Voyages of Doctor Dolittle, The
New York: Fredk. A. Stokes Co., 1922. Item #04286
The Second Doctor Dolittle Book
The Second Book to Win the Prestigious Newbery Medal
In the Original Color Pictorial Dust Jacket
LOFTING, Hugh. The Voyages of Doctor Dolittle. Illustrated by the Author. New York: Fredk. A. Stokes Co., 1922.
First edition, first printing of the Second Doctor Dolittle Book in the Original Pictorial Dust Jacket.
Octavo (8 1/16 x 5 5/16 inches; 205 x 135 mm.). [xiv], 364 pp. Inserted color frontispiece with original 'explanatory' printed tissue-guard, one inserted color plate facing page 162, and eighteen full-page line illustrations, all by Hugh Lofting. Very slight stain in gutter of pp. 146/147 due to a small pressed leaf.
Publisher's gray cloth, front cover decorated and lettered in black and with a duplicate of the color frontispiece "The Posipetal Picture-History of King Jong Thinkalot" laid on. Spine lettered in black, three-color pictorial end-papers, top edge stained blue. In the exceptionally scarce color printed pictorial dust jacket. One small chip at top of jacket spine and another one inch chip at the bottom of the lower jacket panel. A very fine copy in an almost fine and untouched dust jacket. Very scarce in dust jacket.
Hugh John Lofting (14 January 1886 – 26 September 1947) was a British author, trained as a civil engineer, who created the character of Doctor Dolittle, one of the classics of children's literature. He traveled widely as a civil engineer, before enlisting in the Irish Guards regiment of the British Army to serve in the First World War. Not wishing to write to his children about the brutality of the war, he wrote imaginative letters which later became the foundation of the successful Doctor Dolittle novels for children.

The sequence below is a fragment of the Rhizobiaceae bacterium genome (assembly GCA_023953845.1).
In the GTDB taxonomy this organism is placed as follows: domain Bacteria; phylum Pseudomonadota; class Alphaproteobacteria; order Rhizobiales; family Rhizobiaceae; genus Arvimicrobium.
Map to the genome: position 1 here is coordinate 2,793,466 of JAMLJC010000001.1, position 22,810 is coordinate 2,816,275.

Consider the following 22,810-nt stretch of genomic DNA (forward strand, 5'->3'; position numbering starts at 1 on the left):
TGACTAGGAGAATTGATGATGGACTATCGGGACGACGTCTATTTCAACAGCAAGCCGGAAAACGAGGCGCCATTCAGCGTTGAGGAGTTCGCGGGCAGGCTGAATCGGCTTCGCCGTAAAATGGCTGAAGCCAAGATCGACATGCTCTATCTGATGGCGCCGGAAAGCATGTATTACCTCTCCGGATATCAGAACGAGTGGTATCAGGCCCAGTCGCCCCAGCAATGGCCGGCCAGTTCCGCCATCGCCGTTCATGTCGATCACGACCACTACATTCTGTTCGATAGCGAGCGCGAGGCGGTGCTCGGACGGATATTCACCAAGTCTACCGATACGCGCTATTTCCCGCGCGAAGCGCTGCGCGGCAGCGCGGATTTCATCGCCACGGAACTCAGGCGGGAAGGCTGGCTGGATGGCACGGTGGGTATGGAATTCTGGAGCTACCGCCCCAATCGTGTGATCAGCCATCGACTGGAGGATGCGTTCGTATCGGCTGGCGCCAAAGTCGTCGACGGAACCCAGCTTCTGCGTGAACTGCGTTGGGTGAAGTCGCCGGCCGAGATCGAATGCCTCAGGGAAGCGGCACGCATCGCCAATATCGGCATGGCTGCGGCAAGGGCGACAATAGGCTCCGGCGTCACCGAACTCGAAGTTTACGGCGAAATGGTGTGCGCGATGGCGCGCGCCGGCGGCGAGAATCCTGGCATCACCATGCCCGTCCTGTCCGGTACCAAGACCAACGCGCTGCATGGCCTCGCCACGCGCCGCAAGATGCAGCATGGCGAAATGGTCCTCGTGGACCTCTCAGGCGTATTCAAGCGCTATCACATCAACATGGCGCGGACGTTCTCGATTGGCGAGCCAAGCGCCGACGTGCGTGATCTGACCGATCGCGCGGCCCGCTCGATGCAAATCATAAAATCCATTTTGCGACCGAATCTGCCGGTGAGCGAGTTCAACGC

Hugh Lofting's character of Doctor John Dolittle, was an English physician from Puddleby-on-the-Marsh in the West Country - who could speak to animals. The character first saw light in the author's illustrated letters to children, written from the trenches during the War of 1914 to 1918, when actual news, he later said, was either too horrible or too dull. The stories are set in early Victorian England in the 1820s-1840s (The Voyages of Doctor Dolittle gives a date of 1839).
The Story of Doctor Dolittle: Being the History of His Peculiar Life at Home and Astonishing Adventures in Foreign Parts Never Before Printed (1920) began the series and won the Lewis Carroll Shelf Award in 1958. The sequel The Voyages of Doctor Dolittle (1922) won Lofting the prestigious Newbery Medal. Eight more books followed, and after Lofting's death two more volumes appeared, composed of short unpublished pieces.
The internal chronology of the books is somewhat different from the publishing order. The first book is followed by Doctor Dolittle's Post Office (1923), Doctor Dolittle's Circus (1924) and Doctor Dolittle's Caravan (1926). Only then follows the second book, The Voyages of Doctor Dolittle (1922), continued by Doctor Dolittle's Zoo (1925). After that, the publishing order is restored; Doctor Dolittle's Garden (1927) is followed by Doctor Dolittle in the Moon (1928) and Doctor Dolittle's Return (1933), ending with Doctor Dolittle and the Secret Lake (1948).
The series has been adapted for film and television many times, for stage twice, and for radio too.
Our great friend of nearly fifty years, Leslie Bricusse wrote the song "Talk to the Animals" for which he won the Oscar for 'Best original Song' at the 1968 academy awards.
"If we could talk to the animals, learn all their languages,
Maybe take an animal degree,
We'd study elephant and eagle, buffalo and beagle,
Alligator, guinea pig, and flea!"